To be fair, the technological framework under GST has come a long way despite the initial teething issues faced and the future path also seems to be very promising. This is not only because of the fact that the frequency of issues has gone down but also due to the speedy and robust grievance redressal mechanism in place. Having noted this progress, the thrust should now shift to leveraging technology to optimise tax administration and focus on effective policy making.
As part of the next phase of GST reforms, it is important for lawmakers to take cognizance of the fact that a robust and effective dispute resolution system should be implemented and put in place to address one of the long-standing demands from the industry. The GST administration which is split between states and the Centre seem to, at times, have divergent views and practices across states and jurisdictions limiting the benefits of a reform like GST and an effective and robust dispute resolution mechanism could deliver to the Government’s agenda regarding ease of doing business in India.
The ongoing geopolitical environment, macro-economic scenario, and high fuel prices have collectively led to the inflation rate rocketing to unprecedented levels. Before the economies could fully recover from the pandemic impact, it again seems to have been pushed into the doldrums. India is no exception to this impact and thus, the need for bringing fuel into the GST ambit has become even more important. RBI is doing its part to control inflation by increasing the interest rates, and the GST legislation today has the power to contribute to the economic stability through rate rationalisation measures and by bringing fuel into the GST net at this juncture which could help reduce the impact of inflationary prices and would provide an impetus to the economy.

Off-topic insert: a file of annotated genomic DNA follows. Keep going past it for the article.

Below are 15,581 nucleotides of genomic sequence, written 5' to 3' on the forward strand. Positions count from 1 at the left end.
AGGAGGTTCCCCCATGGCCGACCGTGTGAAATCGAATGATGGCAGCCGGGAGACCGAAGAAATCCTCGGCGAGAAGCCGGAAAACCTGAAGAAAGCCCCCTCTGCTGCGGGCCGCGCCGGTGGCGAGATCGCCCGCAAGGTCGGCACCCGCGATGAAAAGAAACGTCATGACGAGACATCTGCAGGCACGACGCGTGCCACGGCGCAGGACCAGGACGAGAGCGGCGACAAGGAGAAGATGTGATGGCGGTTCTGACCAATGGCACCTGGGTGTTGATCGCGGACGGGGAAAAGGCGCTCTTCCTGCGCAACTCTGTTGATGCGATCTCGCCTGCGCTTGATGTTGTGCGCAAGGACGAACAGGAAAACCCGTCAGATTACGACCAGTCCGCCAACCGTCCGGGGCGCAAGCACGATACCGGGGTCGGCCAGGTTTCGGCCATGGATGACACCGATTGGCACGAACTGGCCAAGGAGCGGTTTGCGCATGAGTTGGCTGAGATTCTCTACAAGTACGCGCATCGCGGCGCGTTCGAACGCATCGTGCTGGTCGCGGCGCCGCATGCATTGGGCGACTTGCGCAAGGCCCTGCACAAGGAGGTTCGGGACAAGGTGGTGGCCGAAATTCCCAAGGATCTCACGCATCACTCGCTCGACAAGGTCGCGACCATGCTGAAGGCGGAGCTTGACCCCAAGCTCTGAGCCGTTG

Besides the aforesaid, a very interesting affair that would potentially shape the future of GST in India would be the test of cooperative federalism sparked by the recent Supreme Court judgement which ruled that the recommendations of the GST Council would not be binding on the Union and states. However, the established governance format and the smooth functioning of the GST council over the last five years have proved to be a very robust set-up and the industry would like to believe that this judgment would not shake up the robustness of the governance framework which has been the hallmark of the GST reform.
It may be said that the previous half-decade of GST marked the first phase of implementation of the law whereby the core technological functionalities and understanding needed by taxpayers and officers have been put in place. GST 2.0 should focus on putting in place an efficient dispute resolution mechanism and leveraging technology and data available to improve compliances, broaden the tax base, detect frauds, and support policymaking to achieve ease of doing business in India, alongside. This would not only bring efficiency in tax collection and administration but would also provide a scope for rate rationalisation and expanding the economy.
(The writer is Tax Partner, EY India)